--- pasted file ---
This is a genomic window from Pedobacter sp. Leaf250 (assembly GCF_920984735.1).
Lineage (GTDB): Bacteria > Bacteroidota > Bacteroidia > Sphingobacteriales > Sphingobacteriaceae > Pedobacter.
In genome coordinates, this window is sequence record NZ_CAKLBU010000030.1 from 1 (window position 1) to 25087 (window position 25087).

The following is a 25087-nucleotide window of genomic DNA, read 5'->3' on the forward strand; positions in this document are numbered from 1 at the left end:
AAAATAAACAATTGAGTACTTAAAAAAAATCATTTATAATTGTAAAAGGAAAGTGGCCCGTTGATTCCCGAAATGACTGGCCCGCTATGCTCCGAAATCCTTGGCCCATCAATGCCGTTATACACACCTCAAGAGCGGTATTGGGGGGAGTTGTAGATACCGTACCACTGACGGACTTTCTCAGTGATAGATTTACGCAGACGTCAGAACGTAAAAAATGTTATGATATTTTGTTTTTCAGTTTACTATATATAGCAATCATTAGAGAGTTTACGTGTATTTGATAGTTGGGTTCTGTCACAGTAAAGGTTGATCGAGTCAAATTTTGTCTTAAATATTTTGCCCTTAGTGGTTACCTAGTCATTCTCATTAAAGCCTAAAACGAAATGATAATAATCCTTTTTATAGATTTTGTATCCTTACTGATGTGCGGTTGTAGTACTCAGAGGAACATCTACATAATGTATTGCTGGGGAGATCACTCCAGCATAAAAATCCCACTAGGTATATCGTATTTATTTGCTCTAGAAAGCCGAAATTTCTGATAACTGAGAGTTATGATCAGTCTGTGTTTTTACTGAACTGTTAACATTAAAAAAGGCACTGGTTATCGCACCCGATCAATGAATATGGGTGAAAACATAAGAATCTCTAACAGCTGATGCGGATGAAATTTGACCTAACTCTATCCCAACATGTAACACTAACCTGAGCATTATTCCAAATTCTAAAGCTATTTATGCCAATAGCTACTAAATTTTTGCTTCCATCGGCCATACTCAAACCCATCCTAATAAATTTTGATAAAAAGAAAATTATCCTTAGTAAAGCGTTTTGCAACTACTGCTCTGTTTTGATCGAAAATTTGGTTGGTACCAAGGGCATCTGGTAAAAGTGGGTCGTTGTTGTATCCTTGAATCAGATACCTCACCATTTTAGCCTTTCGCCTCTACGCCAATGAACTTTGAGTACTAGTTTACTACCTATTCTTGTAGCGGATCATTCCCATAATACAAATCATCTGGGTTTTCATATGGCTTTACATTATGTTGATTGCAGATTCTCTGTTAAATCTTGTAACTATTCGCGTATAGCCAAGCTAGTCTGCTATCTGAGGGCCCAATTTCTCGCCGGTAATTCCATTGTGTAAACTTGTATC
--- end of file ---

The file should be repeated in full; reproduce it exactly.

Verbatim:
This is a genomic window from Pedobacter sp. Leaf250 (assembly GCF_920984735.1).
Lineage (GTDB): Bacteria > Bacteroidota > Bacteroidia > Sphingobacteriales > Sphingobacteriaceae > Pedobacter.
In genome coordinates, this window is sequence record NZ_CAKLBU010000030.1 from 1 (window position 1) to 25087 (window position 25087).

The following is a 25087-nucleotide window of genomic DNA, read 5'->3' on the forward strand; positions in this document are numbered from 1 at the left end:
AAAATAAACAATTGAGTACTTAAAAAAAATCATTTATAATTGTAAAAGGAAAGTGGCCCGTTGATTCCCGAAATGACTGGCCCGCTATGCTCCGAAATCCTTGGCCCATCAATGCCGTTATACACACCTCAAGAGCGGTATTGGGGGGAGTTGTAGATACCGTACCACTGACGGACTTTCTCAGTGATAGATTTACGCAGACGTCAGAACGTAAAAAATGTTATGATATTTTGTTTTTCAGTTTACTATATATAGCAATCATTAGAGAGTTTACGTGTATTTGATAGTTGGGTTCTGTCACAGTAAAGGTTGATCGAGTCAAATTTTGTCTTAAATATTTTGCCCTTAGTGGTTACCTAGTCATTCTCATTAAAGCCTAAAACGAAATGATAATAATCCTTTTTATAGATTTTGTATCCTTACTGATGTGCGGTTGTAGTACTCAGAGGAACATCTACATAATGTATTGCTGGGGAGATCACTCCAGCATAAAAATCCCACTAGGTATATCGTATTTATTTGCTCTAGAAAGCCGAAATTTCTGATAACTGAGAGTTATGATCAGTCTGTGTTTTTACTGAACTGTTAACATTAAAAAAGGCACTGGTTATCGCACCCGATCAATGAATATGGGTGAAAACATAAGAATCTCTAACAGCTGATGCGGATGAAATTTGACCTAACTCTATCCCAACATGTAACACTAACCTGAGCATTATTCCAAATTCTAAAGCTATTTATGCCAATAGCTACTAAATTTTTGCTTCCATCGGCCATACTCAAACCCATCCTAATAAATTTTGATAAAAAGAAAATTATCCTTAGTAAAGCGTTTTGCAACTACTGCTCTGTTTTGATCGAAAATTTGGTTGGTACCAAGGGCATCTGGTAAAAGTGGGTCGTTGTTGTATCCTTGAATCAGATACCTCACCATTTTAGCCTTTCGCCTCTACGCCAATGAACTTTGAGTACTAGTTTACTACCTATTCTTGTAGCGGATCATTCCCATAATACAAATCATCTGGGTTTTCATATGGCTTTACATTATGTTGATTGCAGATTCTCTGTTAAATCTTGTAACTATTCGCGTATAGCCAAGCTAGTCTGCTATCTGAGGGCCCAATTTCTCGCCGGTAATTCCATTGTGTAAACTTGTATC